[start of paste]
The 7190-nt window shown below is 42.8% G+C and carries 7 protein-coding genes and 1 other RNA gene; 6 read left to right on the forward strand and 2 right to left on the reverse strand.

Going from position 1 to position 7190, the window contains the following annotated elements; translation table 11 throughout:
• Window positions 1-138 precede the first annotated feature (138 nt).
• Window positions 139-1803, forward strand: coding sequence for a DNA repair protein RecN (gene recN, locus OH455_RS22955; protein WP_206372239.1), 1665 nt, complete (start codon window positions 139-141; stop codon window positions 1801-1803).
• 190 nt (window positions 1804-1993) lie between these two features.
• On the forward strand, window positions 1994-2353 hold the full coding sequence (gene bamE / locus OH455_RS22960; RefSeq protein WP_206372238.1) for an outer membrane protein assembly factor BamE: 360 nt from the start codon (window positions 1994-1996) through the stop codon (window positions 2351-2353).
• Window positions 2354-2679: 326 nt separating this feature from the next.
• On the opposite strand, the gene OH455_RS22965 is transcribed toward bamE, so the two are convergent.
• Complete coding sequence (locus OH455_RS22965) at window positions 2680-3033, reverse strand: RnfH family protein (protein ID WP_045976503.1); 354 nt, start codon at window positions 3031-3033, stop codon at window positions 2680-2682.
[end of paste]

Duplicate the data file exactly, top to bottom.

The 7190-nt window shown below is 42.8% G+C and carries 7 protein-coding genes and 1 other RNA gene; 6 read left to right on the forward strand and 2 right to left on the reverse strand.

Going from position 1 to position 7190, the window contains the following annotated elements; translation table 11 throughout:
• Window positions 1-138 precede the first annotated feature (138 nt).
• Window positions 139-1803, forward strand: coding sequence for a DNA repair protein RecN (gene recN, locus OH455_RS22955; protein WP_206372239.1), 1665 nt, complete (start codon window positions 139-141; stop codon window positions 1801-1803).
• 190 nt (window positions 1804-1993) lie between these two features.
• On the forward strand, window positions 1994-2353 hold the full coding sequence (gene bamE / locus OH455_RS22960; RefSeq protein WP_206372238.1) for an outer membrane protein assembly factor BamE: 360 nt from the start codon (window positions 1994-1996) through the stop codon (window positions 2351-2353).
• Window positions 2354-2679: 326 nt separating this feature from the next.
• On the opposite strand, the gene OH455_RS22965 is transcribed toward bamE, so the two are convergent.
• Complete coding sequence (locus OH455_RS22965) at window positions 2680-3033, reverse strand: RnfH family protein (protein ID WP_045976503.1); 354 nt, start codon at window positions 3031-3033, stop codon at window positions 2680-2682.